The film’s dexterity extends to its scenarios, if not always the filmmaking. One inspired scene involves Hawkins, in character as the jester Giacomo but with his memory of the day’s intrigues recently wiped, getting accosted by three unrelated conspirators. They each issue brief instructions that make no sense to him. Were he in possession of all his faculties, he’d understand that the plots contradict each other. This sequence is conveyed in three separate shots. In the first, after the king’s retinue exits the frame, leaving Hawkins alone in a medium shot, a man appears from the right to hand him a basket. Then Ravenhurst approaches from behind, but before he speaks, the film cuts to a tighter shot of the two men. Ravenhurst is then followed by Princess Gwendolyn (Angela Lansbury). The sequence is capped by a close-up of the contents of the basket. It’s one shot too many, utilizing a better take, perhaps, but interrupting the flow of a moment that depends on unity of time and place for its effect. The narrative design is successful, with three strands that ultimately manage to untangle themselves while Hawkins looks on helplessly, but the visual storytelling is merely functional. The film’s visual appeal is mostly limited to the sumptuous costumes by Edith Head and Yvonne Wood, not to mention the people wearing them.
The dominant figure is the bundle of energy named Danny Kaye, leaping, sliding, and generally running for his life. He excels at the various impersonations thrown his way, from old codger to Don Juan to gallant knight. The film’s embrace of absurdity is never more apparent than the scenes in which Hawkins is under a witch’s spell. The trances can be switched on and off by the snap of a finger, so what else should happen but that people around Hawkins who’ve never been seen to snap their fingers before suddenly can’t stop? Kaye manages the quicksilver transformations with apparent ease. Although he steals the show, the rest of the cast brings varied comic approaches that work equally well. Glynis Johns does wonderful deadpan work as the heroine who’s tougher than Hawkins. Perhaps the most underappreciated performance belongs to Herbert Rudley as the captain of the guard, making disgruntled shouting about as funny as it can get.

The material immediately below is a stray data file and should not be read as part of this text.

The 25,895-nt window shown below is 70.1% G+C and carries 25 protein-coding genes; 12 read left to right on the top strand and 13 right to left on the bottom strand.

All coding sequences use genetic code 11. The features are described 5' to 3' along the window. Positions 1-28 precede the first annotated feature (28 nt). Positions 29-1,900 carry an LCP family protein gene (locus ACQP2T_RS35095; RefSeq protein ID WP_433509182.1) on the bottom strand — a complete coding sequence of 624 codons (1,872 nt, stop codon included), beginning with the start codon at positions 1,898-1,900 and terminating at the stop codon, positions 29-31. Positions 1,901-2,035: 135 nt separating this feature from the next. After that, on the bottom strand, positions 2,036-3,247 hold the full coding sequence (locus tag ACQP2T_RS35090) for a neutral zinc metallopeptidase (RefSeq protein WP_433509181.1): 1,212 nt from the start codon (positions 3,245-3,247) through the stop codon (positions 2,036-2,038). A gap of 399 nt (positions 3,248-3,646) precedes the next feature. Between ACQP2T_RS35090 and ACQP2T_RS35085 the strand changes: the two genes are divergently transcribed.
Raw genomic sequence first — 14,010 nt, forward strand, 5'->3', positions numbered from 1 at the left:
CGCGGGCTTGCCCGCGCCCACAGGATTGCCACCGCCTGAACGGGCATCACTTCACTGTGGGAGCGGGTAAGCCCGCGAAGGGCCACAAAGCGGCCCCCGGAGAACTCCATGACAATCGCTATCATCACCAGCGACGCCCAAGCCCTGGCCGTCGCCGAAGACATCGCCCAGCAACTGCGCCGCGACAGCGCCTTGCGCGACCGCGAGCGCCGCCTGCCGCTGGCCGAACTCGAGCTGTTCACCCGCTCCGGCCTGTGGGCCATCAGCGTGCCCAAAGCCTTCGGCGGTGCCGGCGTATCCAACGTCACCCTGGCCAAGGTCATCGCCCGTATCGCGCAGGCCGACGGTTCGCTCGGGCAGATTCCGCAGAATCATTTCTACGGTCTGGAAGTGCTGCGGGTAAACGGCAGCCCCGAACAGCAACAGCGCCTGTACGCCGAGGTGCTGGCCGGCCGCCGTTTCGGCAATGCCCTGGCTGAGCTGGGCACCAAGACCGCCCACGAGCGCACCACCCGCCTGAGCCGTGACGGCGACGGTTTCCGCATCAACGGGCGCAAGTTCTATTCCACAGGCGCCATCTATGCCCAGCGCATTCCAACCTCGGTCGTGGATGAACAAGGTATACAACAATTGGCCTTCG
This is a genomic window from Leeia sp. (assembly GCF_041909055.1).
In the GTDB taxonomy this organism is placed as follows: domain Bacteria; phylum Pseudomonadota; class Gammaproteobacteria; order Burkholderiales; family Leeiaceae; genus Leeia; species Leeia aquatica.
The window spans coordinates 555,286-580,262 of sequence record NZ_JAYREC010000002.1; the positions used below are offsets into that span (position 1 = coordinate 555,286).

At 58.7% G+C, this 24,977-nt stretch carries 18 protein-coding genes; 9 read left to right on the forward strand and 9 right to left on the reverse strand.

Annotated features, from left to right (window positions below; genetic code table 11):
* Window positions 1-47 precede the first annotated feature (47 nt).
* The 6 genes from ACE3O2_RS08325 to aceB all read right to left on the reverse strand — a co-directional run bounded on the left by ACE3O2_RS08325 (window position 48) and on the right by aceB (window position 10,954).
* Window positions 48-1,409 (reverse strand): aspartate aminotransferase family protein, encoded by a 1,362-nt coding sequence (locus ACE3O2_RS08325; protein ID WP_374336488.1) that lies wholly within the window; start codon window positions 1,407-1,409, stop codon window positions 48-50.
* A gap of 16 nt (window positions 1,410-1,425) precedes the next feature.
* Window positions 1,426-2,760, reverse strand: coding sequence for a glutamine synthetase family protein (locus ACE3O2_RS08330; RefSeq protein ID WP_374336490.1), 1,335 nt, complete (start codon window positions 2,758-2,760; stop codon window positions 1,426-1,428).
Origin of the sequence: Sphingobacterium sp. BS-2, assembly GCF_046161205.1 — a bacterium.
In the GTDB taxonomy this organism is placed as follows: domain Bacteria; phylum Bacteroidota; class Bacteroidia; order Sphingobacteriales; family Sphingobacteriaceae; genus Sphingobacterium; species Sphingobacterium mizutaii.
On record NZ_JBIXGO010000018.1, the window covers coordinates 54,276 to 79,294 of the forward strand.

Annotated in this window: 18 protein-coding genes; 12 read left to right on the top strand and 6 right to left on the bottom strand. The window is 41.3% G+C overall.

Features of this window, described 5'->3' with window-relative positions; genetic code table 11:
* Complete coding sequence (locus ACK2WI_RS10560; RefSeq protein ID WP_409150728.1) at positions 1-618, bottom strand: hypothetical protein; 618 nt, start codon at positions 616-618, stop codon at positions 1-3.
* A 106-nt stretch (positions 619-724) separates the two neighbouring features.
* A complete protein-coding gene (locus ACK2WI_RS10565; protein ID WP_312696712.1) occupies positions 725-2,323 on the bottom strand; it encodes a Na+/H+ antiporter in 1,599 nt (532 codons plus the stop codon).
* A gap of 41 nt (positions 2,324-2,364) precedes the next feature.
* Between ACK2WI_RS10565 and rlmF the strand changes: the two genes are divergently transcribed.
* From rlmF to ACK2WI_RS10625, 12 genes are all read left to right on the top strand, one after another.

Genial silliness might not always age well, but The Court Jester is so affable that it’s never worn out its welcome with me. The “pellet with the poison” scene is so familiar that, presented with an identical situation, I have no doubt that I’d remember the mnemonic device (which isn’t exactly the same thing as picking the right cup, of course). Presented with a situation that calls for physical stamina, though, I can see myself flailing with the same unmitigated terror Kaye shows as the stone walls close in on him and Ravenhurst’s sword nears its mark. Finding commonality with a protagonist isn’t reason enough to praise a film. Identification with the figures on screen is the beginning of cinephilia, not the end. Still, the storytelling foundation of this film is solid and enduring. As Kaye sings in the opening credits, “what starts like a scary tale ends like a fairy tale.” What, verily, could better be?